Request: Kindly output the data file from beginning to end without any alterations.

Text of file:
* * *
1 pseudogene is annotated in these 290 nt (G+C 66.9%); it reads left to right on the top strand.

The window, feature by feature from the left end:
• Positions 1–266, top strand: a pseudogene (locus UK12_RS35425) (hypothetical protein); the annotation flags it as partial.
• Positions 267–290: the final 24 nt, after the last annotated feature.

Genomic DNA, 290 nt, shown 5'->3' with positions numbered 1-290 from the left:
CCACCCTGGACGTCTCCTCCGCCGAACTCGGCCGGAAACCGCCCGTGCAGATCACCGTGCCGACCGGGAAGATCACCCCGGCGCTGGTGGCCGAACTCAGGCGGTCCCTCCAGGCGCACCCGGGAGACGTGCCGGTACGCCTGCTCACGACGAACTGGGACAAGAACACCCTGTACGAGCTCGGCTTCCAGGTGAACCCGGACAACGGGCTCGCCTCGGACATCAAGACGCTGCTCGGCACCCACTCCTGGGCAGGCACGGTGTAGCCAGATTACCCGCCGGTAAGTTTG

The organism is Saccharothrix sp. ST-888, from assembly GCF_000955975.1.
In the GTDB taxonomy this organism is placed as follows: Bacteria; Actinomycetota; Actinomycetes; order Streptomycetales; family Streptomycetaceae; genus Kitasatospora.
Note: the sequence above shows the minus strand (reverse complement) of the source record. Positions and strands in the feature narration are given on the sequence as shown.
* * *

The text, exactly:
1 pseudogene is annotated in these 290 nt (G+C 66.9%); it reads left to right on the top strand.

The window, feature by feature from the left end:
• Positions 1–266, top strand: a pseudogene (locus UK12_RS35425) (hypothetical protein); the annotation flags it as partial.
• Positions 267–290: the final 24 nt, after the last annotated feature.

Genomic DNA, 290 nt, shown 5'->3' with positions numbered 1-290 from the left:
CCACCCTGGACGTCTCCTCCGCCGAACTCGGCCGGAAACCGCCCGTGCAGATCACCGTGCCGACCGGGAAGATCACCCCGGCGCTGGTGGCCGAACTCAGGCGGTCCCTCCAGGCGCACCCGGGAGACGTGCCGGTACGCCTGCTCACGACGAACTGGGACAAGAACACCCTGTACGAGCTCGGCTTCCAGGTGAACCCGGACAACGGGCTCGCCTCGGACATCAAGACGCTGCTCGGCACCCACTCCTGGGCAGGCACGGTGTAGCCAGATTACCCGCCGGTAAGTTTG

The organism is Saccharothrix sp. ST-888, from assembly GCF_000955975.1.
In the GTDB taxonomy this organism is placed as follows: Bacteria; Actinomycetota; Actinomycetes; order Streptomycetales; family Streptomycetaceae; genus Kitasatospora.
Note: the sequence above shows the minus strand (reverse complement) of the source record. Positions and strands in the feature narration are given on the sequence as shown.